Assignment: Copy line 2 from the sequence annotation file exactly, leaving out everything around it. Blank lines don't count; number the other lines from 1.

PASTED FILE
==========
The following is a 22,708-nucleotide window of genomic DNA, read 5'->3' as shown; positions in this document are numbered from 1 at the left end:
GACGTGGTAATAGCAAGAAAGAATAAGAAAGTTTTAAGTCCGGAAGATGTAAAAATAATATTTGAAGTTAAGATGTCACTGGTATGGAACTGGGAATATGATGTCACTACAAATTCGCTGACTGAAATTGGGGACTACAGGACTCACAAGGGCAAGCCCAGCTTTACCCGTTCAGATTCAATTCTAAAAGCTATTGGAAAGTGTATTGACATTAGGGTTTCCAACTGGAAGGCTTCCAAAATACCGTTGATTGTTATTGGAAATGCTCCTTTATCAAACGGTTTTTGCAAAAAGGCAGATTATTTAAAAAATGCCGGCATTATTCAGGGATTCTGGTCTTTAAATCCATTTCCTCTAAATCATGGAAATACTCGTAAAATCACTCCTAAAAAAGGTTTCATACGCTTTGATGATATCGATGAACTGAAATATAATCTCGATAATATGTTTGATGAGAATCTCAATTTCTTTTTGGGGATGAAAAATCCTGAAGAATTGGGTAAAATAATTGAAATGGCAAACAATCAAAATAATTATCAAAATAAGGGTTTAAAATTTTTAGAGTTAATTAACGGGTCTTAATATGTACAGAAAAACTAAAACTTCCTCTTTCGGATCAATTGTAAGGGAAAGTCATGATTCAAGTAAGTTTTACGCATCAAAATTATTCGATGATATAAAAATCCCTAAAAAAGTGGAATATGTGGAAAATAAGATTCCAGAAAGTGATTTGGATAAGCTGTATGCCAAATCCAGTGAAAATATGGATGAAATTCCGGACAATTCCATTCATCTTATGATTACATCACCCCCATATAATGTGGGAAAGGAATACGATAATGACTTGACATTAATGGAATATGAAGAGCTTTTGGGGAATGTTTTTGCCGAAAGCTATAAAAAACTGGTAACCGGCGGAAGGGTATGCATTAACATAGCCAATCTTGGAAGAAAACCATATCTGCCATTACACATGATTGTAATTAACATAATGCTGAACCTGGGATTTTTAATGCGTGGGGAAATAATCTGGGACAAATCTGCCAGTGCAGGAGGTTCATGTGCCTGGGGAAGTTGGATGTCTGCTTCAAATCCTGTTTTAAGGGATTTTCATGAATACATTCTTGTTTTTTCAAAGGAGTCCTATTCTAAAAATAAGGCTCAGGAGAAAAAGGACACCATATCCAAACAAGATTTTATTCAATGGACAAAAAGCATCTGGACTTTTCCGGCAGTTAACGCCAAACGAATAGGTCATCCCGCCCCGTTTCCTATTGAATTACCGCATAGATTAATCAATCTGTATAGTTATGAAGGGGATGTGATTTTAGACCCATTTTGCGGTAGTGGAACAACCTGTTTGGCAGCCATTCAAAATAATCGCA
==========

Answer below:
GACGTGGTAATAGCAAGAAAGAATAAGAAAGTTTTAAGTCCGGAAGATGTAAAAATAATATTTGAAGTTAAGATGTCACTGGTATGGAACTGGGAATATGATGTCACTACAAATTCGCTGACTGAAATTGGGGACTACAGGACTCACAAGGGCAAGCCCAGCTTTACCCGTTCAGATTCAATTCTAAAAGCTATTGGAAAGTGTATTGACATTAGGGTTTCCAACTGGAAGGCTTCCAAAATACCGTTGATTGTTATTGGAAATGCTCCTTTATCAAACGGTTTTTGCAAAAAGGCAGATTATTTAAAAAATGCCGGCATTATTCAGGGATTCTGGTCTTTAAATCCATTTCCTCTAAATCATGGAAATACTCGTAAAATCACTCCTAAAAAAGGTTTCATACGCTTTGATGATATCGATGAACTGAAATATAATCTCGATAATATGTTTGATGAGAATCTCAATTTCTTTTTGGGGATGAAAAATCCTGAAGAATTGGGTAAAATAATTGAAATGGCAAACAATCAAAATAATTATCAAAATAAGGGTTTAAAATTTTTAGAGTTAATTAACGGGTCTTAATATGTACAGAAAAACTAAAACTTCCTCTTTCGGATCAATTGTAAGGGAAAGTCATGATTCAAGTAAGTTTTACGCATCAAAATTATTCGATGATATAAAAATCCCTAAAAAAGTGGAATATGTGGAAAATAAGATTCCAGAAAGTGATTTGGATAAGCTGTATGCCAAATCCAGTGAAAATATGGATGAAATTCCGGACAATTCCATTCATCTTATGATTACATCACCCCCATATAATGTGGGAAAGGAATACGATAATGACTTGACATTAATGGAATATGAAGAGCTTTTGGGGAATGTTTTTGCCGAAAGCTATAAAAAACTGGTAACCGGCGGAAGGGTATGCATTAACATAGCCAATCTTGGAAGAAAACCATATCTGCCATTACACATGATTGTAATTAACATAATGCTGAACCTGGGATTTTTAATGCGTGGGGAAATAATCTGGGACAAATCTGCCAGTGCAGGAGGTTCATGTGCCTGGGGAAGTTGGATGTCTGCTTCAAATCCTGTTTTAAGGGATTTTCATGAATACATTCTTGTTTTTTCAAAGGAGTCCTATTCTAAAAATAAGGCTCAGGAGAAAAAGGACACCATATCCAAACAAGATTTTATTCAATGGACAAAAAGCATCTGGACTTTTCCGGCAGTTAACGCCAAACGAATAGGTCATCCCGCCCCGTTTCCTATTGAATTACCGCATAGATTAATCAATCTGTATAGTTATGAAGGGGATGTGATTTTAGACCCATTTTGCGGTAGTGGAACAACCTGTTTGGCAGCCATTCAAAATAATCGCA